It’s either it brings money in, or opens door for me.

It is this credential-mindedness that has affected the economy of the country negatively. Why can’t we develop our potentials like the Westerners? Most conglomerates started while the founders were still in school; companies like Microsoft, Dell, and Facebook started in school, likewise Google and Yahoo which were actually research works.
These entrepreneurs were able to achieve this feat because they concentrated on their potentials and abilities and not just on their academic credentials.

Does this take out the importance of education?

Going to school and becoming a graduate is a good thing, but I’d like you to understand that there is a difference between ‘Schooling’ and ‘Education’. Education is the general process of knowledge acquisition and self-development, while schooling is just a subset or aspect of education.

It is actually possible to be educated through other means like ‘self-thought’, apprenticeship and experience; in fact there are lots of successful people in the world today that are self-thought. They never passed through any formal school system, while some even dropped out of school (e.g. Steve Jobs, Larry Ellison of Oracle Corporation).

It is not all those theories you learn in school that would sustain you in real life, especially if you are a graduate of certain science disciplines from some of our Universities, where students are not put through practical education.
The real world is a jungle where you are not placed in a class and then given examinations at the end of every semester; life is more practical with lots of obstacles, challenges and battles to be fought.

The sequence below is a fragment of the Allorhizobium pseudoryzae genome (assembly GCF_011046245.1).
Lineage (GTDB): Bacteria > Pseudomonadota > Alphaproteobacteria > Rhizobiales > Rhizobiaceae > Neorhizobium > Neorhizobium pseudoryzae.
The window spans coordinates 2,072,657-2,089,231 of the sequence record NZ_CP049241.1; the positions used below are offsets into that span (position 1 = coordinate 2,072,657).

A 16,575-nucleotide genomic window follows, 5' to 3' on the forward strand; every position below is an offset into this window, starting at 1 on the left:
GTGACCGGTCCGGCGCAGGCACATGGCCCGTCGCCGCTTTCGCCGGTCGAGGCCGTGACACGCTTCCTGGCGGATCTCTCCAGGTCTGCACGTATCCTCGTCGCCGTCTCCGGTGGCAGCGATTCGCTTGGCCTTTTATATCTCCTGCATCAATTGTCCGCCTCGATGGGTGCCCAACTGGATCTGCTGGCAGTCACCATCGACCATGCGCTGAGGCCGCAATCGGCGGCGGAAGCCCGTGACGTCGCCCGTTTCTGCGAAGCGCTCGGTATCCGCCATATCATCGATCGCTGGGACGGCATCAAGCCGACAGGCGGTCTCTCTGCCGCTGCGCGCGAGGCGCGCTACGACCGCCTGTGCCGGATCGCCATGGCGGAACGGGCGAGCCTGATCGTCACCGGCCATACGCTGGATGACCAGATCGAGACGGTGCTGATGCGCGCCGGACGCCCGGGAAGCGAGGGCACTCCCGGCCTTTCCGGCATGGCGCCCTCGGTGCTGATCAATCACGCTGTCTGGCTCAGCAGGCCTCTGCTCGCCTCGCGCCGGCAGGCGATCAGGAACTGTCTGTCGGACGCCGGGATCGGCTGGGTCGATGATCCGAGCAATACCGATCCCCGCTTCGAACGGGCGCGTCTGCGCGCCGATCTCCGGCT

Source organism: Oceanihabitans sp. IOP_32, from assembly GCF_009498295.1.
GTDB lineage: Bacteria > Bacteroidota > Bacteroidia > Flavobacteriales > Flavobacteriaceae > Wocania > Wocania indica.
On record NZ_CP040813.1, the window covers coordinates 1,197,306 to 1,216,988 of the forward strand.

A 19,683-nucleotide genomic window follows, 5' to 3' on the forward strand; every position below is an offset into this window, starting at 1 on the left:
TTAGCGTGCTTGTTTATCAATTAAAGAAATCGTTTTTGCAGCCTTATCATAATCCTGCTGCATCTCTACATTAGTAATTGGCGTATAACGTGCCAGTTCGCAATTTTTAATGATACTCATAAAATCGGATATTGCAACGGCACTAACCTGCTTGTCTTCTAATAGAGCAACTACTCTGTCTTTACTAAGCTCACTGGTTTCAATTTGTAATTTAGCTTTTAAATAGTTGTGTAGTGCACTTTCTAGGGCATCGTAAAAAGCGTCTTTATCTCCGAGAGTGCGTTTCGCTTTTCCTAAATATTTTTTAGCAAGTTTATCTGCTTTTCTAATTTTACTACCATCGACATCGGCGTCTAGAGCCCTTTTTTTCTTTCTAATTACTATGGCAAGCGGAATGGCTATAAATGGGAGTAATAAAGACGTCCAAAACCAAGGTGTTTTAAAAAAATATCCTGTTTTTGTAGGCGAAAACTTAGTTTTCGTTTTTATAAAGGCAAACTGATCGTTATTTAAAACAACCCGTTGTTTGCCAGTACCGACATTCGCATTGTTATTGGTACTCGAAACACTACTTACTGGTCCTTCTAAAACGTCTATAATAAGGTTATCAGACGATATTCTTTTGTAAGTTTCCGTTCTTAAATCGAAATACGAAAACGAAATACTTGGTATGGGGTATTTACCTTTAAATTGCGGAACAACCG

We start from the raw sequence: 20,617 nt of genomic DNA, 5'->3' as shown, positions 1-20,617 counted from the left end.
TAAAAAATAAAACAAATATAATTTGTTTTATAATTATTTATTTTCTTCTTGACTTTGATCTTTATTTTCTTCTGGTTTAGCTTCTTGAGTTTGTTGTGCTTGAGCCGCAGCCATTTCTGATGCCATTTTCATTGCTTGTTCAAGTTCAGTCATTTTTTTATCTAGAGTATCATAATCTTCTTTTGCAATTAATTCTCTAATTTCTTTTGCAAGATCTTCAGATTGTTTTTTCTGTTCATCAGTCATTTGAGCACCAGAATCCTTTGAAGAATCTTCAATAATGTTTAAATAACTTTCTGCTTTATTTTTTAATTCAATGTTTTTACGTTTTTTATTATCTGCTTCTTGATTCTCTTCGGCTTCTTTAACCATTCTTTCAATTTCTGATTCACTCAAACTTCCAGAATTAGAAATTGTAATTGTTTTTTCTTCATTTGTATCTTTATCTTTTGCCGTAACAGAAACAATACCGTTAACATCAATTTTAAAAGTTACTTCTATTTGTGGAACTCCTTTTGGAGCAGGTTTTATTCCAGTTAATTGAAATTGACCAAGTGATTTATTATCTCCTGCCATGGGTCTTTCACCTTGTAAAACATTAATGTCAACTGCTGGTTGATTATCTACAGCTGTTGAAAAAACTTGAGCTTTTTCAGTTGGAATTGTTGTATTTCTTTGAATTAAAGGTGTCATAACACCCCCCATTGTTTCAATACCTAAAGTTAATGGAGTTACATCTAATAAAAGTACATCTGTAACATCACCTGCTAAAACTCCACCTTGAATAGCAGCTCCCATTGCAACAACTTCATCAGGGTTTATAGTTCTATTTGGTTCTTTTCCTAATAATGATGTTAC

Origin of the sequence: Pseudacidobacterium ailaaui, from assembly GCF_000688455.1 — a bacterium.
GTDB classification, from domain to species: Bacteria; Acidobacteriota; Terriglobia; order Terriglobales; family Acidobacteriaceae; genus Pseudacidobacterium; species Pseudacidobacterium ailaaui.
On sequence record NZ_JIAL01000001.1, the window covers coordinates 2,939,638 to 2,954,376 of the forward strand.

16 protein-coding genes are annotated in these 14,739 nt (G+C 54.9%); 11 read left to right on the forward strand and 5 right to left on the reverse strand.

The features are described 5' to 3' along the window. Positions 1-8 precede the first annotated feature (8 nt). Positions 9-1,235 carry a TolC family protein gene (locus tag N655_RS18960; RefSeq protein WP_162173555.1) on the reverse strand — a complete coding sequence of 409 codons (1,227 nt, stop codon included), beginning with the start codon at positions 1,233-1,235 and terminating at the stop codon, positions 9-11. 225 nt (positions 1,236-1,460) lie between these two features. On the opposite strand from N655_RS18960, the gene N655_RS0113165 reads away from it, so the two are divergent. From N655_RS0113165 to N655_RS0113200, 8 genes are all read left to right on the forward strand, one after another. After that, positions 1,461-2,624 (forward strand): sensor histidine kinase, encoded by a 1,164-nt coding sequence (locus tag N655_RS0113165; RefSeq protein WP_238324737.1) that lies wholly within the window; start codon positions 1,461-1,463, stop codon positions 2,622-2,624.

Schooling shouldn’t just be an avenue for you to acquire degrees, but you should use the opportunity of schooling to discover yourself and develop your potentials.

It’s not unusual for your potential to be different from what you studied in school; imagine a comedian studying Chemistry in the University; a graduate of medicine becoming a musician (Dr Sid); a graduate of Chemistry becoming a successful entrepreneur and founder of an internet company (Jason Njoku of iROKO TV).

Does the thought of going to work send wrong feelings? Start reconsidering. In the end, it’s not about the billions we amass, it’s the self-satisfaction and fulfilment we live with.

Do you want my candid advice as a fellow graduate? This is it! Develop your potential and either look for a job or create one that relates to it.

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5 thoughts on “Credentials VS potentials

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  1. Education in Nigeria is a personal business now. Like criously I would advice people to go for their talents in addition to schooling.. Its the best right now. There is a better fulfillment in going for what u derive pleasure in doing. Thanks Kola.

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  2. Thanks for this piece. I think the whole idea of education albeit schooling in Nigeria is really overrated as you said. In the true sense, going to school is not everything. It’s just sad that sometimes the fear of the unknown keeps us restricted to those certificates we have acquired.
    Nice one Kola

    Like